In the meantime, you can enjoy all the good stuff on Frugal Hacks. Or the Carnival of Homeschooling at Life Nurturing Education.

Wednesday, August 20, 2008

VBS Week

Enough said about why I haven't been blogging? Our church's Vacation Bible School this year is very small, but it still takes work and time away from home. Today I will be hot-gluing horse heads to horse sticks and teaching a lesson about the man who went through the roof.

CM, Planning, Back to Homeschool

It's the CM Blog Carnival, Planning Bash edition, hosted at Our Journey Westward (a blog really worth checking out further once you get there). Lots of photos, LOTS of entries, especially on the theme of planning for the fall. Wow!

Friday, August 15, 2008

Taking care of the pennies

The Deputy Headmistress has a good post at Frugal Hacks today: Keep What's In Your Hand. Amy Dacycyzn once wrote that frugality was more about what you don't do than what you do, and the DHM echoes that with "it's more about what you don't spend than what you save."

In some cases, you decide that putting out some cash is "money well spent." I did decide to order those homeschool books on my wish list, because they will help our year to go better, and as things go that's not a lot to spend on a year's homeschooling. We've also been really blessed lately by some of the e-books from Homeschool Freebies--so it feels like things are evening out.

But I can think of lots of times where money went out--even on a sale item--and probably should have stayed in our hands. I bought more dumb things when I was young, single and frivolous; now I get more antsy about what goes out, even when it's just a little. But we still do make mistakes sometimes.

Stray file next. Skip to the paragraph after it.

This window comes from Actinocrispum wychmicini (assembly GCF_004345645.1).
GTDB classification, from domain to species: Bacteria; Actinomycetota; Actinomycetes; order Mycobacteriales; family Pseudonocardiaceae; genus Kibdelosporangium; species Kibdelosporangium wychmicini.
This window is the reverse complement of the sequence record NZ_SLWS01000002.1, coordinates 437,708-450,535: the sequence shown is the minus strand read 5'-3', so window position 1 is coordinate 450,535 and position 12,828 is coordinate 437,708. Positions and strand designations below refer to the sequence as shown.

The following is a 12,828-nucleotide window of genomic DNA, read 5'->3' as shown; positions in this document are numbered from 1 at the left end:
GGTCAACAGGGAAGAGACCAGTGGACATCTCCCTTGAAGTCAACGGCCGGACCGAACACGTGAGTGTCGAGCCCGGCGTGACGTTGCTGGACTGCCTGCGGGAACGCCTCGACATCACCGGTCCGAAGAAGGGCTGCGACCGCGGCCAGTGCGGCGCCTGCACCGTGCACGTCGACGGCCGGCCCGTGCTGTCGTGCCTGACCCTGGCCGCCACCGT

Thursday, August 14, 2008

Grocery Cart Challenge Blog

I don't know if I've ever linked to The Grocery Cart Challenge before...but it's wonderful! And it does put nails in the coffin to that idea that you can't eat well for $100 a week--check out this hsing mom who's trying to do it for $50. She admits that most weeks they're closer to $60, when you include non-food items--well, shame on her, right? Wish I could do that well!

I like her balance of trying to use what she already has and stocking up just when she's already under budget for the week--I know there are other approaches, but this one seems to be working for her family. Check it out--I like the recipe links, too.

Tuesday, August 12, 2008

Carnivals this week

Sprittibee hosts the Carnival of Homeschooling--and it's a big one. Just a sample:

11) change keeps our aging brains healthy: SharpBrains: Neurogenesis and Brain Plasticity in Adult Brains

12) how to avoid one of the greatest dangers of homeschooling: Barbara Frank: When Kids are the Center of the Universe

13) ideas for homeschooling on a thin budget: Homemade Homeschoolers: Creative Homeschooling: Cost Free Alternatives

Go check out the other forty entries.

Money Ning is hosting the Festival of Frugality, but I don't think it's up yet.

Monday, August 11, 2008

Tomorrow's Freebie: Cookies!

A Heads-Up from Homeschool Freebie: tomorrow only (Tuesday, August 12), you can download "The Best Chocolate Chip Cookies Ever... Made Simple!" "Amazing tips for baking the perfect cookie, from Lorrie Flem - yum!"

Or you can check out some cookie recipes that won't self-destruct: Coffeemamma's healthy chocolate-chip cookies. Or Meredith's. Or my GF Dutch Chocolate Chips. Or that good old Neiman-Marcus recipe that The Apprentice remembers fondly as the best chocolate-chippers we ever made. (Watch out for pop-ups on that site though.)

Recipe Carnival

Mama Bear at Got a Little Space to Fill hosts this week's Carnival of the Recipes.

Saturday, August 09, 2008

Well, that's a little better (grocery prices)

Good grocery deals are still around...I guess we just have to be patient and wait for the good weeks. This weekend's best deals (for us) all seemed to be at Giant Tiger (the store that's not a grocery store). So that's where we went. We spent $109.26 on edible things and another $45 on drugstore/paper/pencil crayons/floor mat/socks. Considering we've easily spent more than all that just on one week's groceries lately, it's not too bad.

Sample prices:

Canned pasta sauce .94 (reg. 1.68)